The Children of Mary Sodality was founded in the 1830s by Saint Madeleine Sophie Barat, founder of the Society of the Sacred Heart. It was then and continues to be now an important outgrowth of the mission of the Society. Its growth followed closely the establishment of Academies and Colleges of the Sacred Heart, enabling alumnae and friends to continue their religious formation as adults. Today there are Sodality groups in several cities in the United States. They meet monthly as well as for an annual retreat or days of recollection, which foster the spiritual and apostolic lives of the members and those who join them.
In the early 1830s, young women who belonged to the Children of Mary Sodality in the academy in Lyon, France, wanted to continue their association with the sodality after they graduated. One of them wrote to Mother Madeleine Sophie Barat with three questions:
- Can we establish a sodality separate from that of the boarding school?
- Can others who did not go to a Sacred Heart school but who have the same spirit join us?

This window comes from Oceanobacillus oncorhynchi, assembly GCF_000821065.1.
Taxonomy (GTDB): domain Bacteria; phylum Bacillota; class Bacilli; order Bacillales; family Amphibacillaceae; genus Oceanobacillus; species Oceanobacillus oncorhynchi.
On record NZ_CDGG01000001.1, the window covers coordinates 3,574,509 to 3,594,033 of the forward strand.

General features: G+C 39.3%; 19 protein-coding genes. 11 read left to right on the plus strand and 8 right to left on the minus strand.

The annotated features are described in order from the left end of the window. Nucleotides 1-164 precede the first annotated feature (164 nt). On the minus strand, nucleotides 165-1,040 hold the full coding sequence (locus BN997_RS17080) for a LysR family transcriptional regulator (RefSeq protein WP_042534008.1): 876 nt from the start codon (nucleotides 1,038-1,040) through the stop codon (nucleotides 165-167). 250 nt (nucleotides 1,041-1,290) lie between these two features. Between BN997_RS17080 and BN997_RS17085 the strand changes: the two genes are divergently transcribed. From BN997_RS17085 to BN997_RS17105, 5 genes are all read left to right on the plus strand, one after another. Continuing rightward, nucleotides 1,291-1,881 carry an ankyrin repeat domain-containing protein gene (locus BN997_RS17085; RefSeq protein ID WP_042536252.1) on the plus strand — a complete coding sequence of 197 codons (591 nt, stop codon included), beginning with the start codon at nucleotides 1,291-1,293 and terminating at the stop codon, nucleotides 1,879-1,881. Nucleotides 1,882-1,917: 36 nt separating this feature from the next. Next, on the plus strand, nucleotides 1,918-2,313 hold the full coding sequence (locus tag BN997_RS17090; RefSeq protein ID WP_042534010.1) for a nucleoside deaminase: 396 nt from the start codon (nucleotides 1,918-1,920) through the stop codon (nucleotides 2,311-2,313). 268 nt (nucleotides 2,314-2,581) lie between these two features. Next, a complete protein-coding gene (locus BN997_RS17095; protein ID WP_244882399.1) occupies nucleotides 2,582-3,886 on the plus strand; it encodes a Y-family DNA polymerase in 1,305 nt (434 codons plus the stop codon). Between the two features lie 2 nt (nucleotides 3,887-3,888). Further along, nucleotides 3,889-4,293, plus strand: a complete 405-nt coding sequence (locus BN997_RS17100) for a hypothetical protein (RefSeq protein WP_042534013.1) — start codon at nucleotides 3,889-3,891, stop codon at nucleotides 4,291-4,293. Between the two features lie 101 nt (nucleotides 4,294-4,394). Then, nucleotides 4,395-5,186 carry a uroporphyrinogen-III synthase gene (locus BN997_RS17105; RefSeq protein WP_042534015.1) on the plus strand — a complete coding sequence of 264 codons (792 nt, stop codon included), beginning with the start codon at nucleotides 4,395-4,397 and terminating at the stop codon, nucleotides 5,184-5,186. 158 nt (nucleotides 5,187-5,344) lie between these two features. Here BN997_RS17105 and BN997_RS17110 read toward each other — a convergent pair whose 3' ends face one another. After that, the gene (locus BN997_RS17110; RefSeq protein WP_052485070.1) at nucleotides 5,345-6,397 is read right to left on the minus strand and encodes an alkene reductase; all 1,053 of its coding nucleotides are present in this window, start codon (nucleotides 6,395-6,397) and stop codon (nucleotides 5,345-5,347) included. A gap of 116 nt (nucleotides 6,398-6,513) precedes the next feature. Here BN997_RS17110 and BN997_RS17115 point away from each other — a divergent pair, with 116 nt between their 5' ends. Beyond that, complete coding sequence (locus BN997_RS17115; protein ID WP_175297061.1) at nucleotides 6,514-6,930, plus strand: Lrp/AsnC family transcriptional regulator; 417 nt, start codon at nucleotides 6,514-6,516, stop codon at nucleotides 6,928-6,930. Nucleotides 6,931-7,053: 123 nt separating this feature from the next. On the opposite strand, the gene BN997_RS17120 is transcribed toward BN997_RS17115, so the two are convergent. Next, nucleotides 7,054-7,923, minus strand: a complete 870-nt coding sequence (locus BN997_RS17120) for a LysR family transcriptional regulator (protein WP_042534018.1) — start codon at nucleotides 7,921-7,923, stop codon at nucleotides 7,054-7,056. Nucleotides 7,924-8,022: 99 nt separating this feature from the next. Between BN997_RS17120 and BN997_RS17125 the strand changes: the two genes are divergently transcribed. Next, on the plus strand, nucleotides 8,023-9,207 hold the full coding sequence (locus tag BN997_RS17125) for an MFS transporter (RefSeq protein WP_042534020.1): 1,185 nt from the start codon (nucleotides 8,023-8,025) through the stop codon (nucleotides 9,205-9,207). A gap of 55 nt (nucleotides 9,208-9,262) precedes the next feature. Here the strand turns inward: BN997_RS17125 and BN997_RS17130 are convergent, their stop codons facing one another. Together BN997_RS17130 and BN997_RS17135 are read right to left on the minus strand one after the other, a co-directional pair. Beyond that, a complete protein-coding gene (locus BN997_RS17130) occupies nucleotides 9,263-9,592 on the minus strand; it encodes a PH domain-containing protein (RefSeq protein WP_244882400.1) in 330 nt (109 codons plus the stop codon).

- And can these receive the same official approbation as the school sodality has?
The Foundress blessed these beginnings, requested canonical approbation, and on March 25, 1832, the delegate of the Archbishop of Lyons officially established the adult Children of Mary Sodality. Mother Barat continued to follow the development of the Sodality, seeing it as an important aspect of the mission of the Society.
That which is life-giving continues to attract. There are currently 11 groups of adult Children of Mary in:
- Albany, New York
- Atherton, California
- Bloomfield Hills, Michigan
- Grosse Pointe, Michigan
- New Orleans, Louisiana
- Omaha, Nebraska
- St. Louis
- San Diego
- San Francisco
- Washington, D.C.
All Sodality groups have a Religious of the Sacred Heart as moderator. Though independent, they all follow similar patterns:
- Monthly meetings with a liturgy, usually on the First Friday or First Saturday;
- Annual days of recollection or retreats;
- Minimal dues ($15-$30) to cover expenses.
Some of these groups have collective activities such as tabernacle sewing for mission churches, a Braille society, Scripture study groups, a library emphasizing prayer, Scripture, and Church history. All have members who work for and contribute to the charitable and mission activities of the Church. Attendance varies, and new members make their Act of Consecration and receive the traditional Child of Mary medal after a period of aspirant-ship.
For more information about the adult Children of Mary, please contact the provincial house at 314.652.1500 or firstname.lastname@example.org.